In David Toop’s classic book Ocean of Sound – something I cite repeatedly here on BLDGBLOG – we read about a musical performance that, by accident of circumstance, became a process of turning off all sources of noise within a building.
For an installation of fifty specially made “sound creatures” – little interactive robots “inspired by the communication eco-system of frog choruses,” Toop writes – experimental musician Felix Hess insisted that there be no “extraneous sounds” in the concert hall. Hess’s miniature sound performance required absolute silence, or else the machines would not function.
Toop then quotes a lengthy description of the creatures’ set-up:
We had imagined that the foyer, on an afternoon when nothing was being held there, was extremely tranquil, but not even one of them began to call out in response to any of the others. So first we turned off the air conditioner in the room, and then we turned off the one on the second floor. Then we turned off the refrigerator and the electric cooking equipment in the adjoining cafe, the power of the multi-vision in the foyer, and the power of the vending machine in a space about ten metres away. One by one we took away these continual noises, which together created a kind of drone there… Hess was very interested in this and said things like, “From now on maybe I should do a performance of turning off sounds.”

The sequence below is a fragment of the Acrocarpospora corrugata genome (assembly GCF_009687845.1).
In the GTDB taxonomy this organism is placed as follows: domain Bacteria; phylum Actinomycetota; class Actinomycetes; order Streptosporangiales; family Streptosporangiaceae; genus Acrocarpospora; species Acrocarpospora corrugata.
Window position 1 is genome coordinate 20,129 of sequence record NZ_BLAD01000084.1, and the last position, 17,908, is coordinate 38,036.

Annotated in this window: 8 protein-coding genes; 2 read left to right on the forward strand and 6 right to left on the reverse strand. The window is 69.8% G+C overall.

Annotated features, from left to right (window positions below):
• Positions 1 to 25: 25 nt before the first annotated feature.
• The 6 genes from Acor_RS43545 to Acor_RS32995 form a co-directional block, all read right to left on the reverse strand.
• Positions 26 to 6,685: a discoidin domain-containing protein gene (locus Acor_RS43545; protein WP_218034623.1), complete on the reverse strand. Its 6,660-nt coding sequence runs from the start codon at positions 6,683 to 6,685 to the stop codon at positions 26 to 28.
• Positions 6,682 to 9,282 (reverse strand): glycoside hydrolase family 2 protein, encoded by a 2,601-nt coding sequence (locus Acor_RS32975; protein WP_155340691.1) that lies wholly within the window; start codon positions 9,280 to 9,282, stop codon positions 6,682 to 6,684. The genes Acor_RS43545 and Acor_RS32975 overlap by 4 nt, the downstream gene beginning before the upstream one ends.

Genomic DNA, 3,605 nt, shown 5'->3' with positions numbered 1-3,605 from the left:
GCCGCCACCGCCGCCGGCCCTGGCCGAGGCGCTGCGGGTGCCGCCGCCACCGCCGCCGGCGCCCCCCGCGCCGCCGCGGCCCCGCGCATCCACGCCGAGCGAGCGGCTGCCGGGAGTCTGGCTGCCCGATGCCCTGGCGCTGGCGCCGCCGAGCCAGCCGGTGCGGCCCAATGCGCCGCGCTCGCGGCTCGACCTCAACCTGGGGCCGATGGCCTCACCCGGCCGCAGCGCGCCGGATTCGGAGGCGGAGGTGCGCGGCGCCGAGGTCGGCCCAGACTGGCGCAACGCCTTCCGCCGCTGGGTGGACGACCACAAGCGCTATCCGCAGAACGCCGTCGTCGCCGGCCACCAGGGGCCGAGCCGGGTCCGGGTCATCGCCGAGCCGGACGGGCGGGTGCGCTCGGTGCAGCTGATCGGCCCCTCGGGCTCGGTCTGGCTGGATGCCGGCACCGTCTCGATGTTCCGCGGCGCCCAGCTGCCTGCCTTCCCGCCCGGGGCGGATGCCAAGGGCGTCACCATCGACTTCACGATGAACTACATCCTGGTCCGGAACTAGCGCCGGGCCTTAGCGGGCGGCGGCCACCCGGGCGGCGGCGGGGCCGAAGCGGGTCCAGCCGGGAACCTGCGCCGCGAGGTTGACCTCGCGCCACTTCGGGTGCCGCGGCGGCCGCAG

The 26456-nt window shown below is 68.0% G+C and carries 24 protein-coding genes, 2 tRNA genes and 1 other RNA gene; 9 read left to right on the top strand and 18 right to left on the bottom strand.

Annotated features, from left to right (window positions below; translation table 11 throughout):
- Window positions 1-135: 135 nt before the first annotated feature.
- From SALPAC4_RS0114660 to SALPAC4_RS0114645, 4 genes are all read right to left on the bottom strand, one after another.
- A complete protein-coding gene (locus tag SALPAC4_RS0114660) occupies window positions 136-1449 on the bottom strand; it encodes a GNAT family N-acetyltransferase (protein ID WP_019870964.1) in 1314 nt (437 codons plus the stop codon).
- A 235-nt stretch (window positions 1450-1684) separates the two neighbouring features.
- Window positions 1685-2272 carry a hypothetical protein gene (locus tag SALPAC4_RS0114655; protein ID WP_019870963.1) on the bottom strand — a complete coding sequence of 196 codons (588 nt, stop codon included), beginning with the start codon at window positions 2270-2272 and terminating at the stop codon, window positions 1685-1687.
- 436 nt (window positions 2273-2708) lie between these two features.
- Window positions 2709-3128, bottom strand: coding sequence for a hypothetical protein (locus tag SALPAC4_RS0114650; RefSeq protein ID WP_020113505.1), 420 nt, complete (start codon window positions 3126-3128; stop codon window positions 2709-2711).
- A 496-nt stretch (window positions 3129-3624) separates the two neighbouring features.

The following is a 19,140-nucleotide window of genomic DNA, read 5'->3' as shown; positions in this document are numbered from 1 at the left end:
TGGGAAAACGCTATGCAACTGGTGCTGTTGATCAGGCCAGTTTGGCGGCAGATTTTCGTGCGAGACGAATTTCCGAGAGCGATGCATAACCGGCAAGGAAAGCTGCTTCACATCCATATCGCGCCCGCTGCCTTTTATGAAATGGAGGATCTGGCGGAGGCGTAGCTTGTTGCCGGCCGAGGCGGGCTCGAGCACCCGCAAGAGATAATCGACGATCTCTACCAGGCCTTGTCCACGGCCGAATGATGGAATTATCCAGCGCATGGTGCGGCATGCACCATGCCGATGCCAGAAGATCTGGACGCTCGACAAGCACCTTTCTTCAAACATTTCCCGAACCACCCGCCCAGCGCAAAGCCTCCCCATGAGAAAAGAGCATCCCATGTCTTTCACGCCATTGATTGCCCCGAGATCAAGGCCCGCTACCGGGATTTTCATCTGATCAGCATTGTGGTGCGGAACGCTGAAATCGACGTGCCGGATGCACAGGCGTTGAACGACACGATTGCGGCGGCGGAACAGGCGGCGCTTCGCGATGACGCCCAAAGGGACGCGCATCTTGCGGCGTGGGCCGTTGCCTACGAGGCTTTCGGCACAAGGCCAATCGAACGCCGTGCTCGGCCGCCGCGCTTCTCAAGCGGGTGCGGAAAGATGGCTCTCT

It’s amazing to think, of course, that anything could pick up, and even respond to, sounds that subtle; but it’s also quite incredible to imagine one’s own acoustic awareness of architecture as a process of subtraction.
You could even turn it into a game:
1) You are sitting on a stage, wearing a blind-fold.
2) Every electrical device in the building around you is on.
3) Suddenly, you detect a slight difference, a vague change in sonic pressure somewhere, as if an extremely distant mosquito has been swatted – a spot of silence, as it were, has appeared in the room.
4) “Toaster, fourth floor!” you call out – and you’re right. Someone turned off the toaster.
5) You win a trip to France.
In any case, it’s easy to imagine Hess and his assistants finding this process much more difficult than they’d imagined. At one point in the afternoon, then, with only hours to go before the doors open, they have to step across the street and turn off the appliances in a nearby high-rise – and then next door, to a block of flats, and then down the road to the neighborhood hospital. Still nothing.
Gradually they go on to turn off the entire world, street by street, city by city, in an ever-expanding ring of total silence.
The world becomes a sonic sculpture from which sources of background sound are constantly removed.
Finally, twenty-five years from now, as the very last radio is unplugged in a distant house in Tanzania, the “sound creatures” sitting with Felix Hess on stage begin singing.